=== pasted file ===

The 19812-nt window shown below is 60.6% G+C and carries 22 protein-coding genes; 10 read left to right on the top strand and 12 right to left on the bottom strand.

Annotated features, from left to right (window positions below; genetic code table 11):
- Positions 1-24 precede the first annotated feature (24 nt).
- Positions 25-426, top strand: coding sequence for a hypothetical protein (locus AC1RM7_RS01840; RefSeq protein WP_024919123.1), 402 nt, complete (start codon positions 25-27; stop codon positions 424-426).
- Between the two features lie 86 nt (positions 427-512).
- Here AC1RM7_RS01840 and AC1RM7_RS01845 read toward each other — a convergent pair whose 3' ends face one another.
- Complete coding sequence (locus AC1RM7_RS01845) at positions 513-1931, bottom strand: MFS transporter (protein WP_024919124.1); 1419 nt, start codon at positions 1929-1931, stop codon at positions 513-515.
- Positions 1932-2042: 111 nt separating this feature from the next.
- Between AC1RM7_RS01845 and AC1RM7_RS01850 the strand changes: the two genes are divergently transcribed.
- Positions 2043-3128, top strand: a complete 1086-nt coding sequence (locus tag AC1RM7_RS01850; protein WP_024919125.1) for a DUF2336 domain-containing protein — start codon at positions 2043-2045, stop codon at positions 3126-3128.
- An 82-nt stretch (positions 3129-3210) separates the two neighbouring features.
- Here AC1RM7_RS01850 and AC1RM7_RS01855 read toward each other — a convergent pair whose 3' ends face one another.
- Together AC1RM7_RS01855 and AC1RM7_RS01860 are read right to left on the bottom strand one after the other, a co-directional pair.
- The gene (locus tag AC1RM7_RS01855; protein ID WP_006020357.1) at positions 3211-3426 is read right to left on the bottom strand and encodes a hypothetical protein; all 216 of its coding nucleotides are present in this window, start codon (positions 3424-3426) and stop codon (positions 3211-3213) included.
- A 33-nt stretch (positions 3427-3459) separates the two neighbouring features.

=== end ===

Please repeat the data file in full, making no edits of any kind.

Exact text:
The 19812-nt window shown below is 60.6% G+C and carries 22 protein-coding genes; 10 read left to right on the top strand and 12 right to left on the bottom strand.

Annotated features, from left to right (window positions below; genetic code table 11):
- Positions 1-24 precede the first annotated feature (24 nt).
- Positions 25-426, top strand: coding sequence for a hypothetical protein (locus AC1RM7_RS01840; RefSeq protein WP_024919123.1), 402 nt, complete (start codon positions 25-27; stop codon positions 424-426).
- Between the two features lie 86 nt (positions 427-512).
- Here AC1RM7_RS01840 and AC1RM7_RS01845 read toward each other — a convergent pair whose 3' ends face one another.
- Complete coding sequence (locus AC1RM7_RS01845) at positions 513-1931, bottom strand: MFS transporter (protein WP_024919124.1); 1419 nt, start codon at positions 1929-1931, stop codon at positions 513-515.
- Positions 1932-2042: 111 nt separating this feature from the next.
- Between AC1RM7_RS01845 and AC1RM7_RS01850 the strand changes: the two genes are divergently transcribed.
- Positions 2043-3128, top strand: a complete 1086-nt coding sequence (locus tag AC1RM7_RS01850; protein WP_024919125.1) for a DUF2336 domain-containing protein — start codon at positions 2043-2045, stop codon at positions 3126-3128.
- An 82-nt stretch (positions 3129-3210) separates the two neighbouring features.
- Here AC1RM7_RS01850 and AC1RM7_RS01855 read toward each other — a convergent pair whose 3' ends face one another.
- Together AC1RM7_RS01855 and AC1RM7_RS01860 are read right to left on the bottom strand one after the other, a co-directional pair.
- The gene (locus tag AC1RM7_RS01855; protein ID WP_006020357.1) at positions 3211-3426 is read right to left on the bottom strand and encodes a hypothetical protein; all 216 of its coding nucleotides are present in this window, start codon (positions 3424-3426) and stop codon (positions 3211-3213) included.
- A 33-nt stretch (positions 3427-3459) separates the two neighbouring features.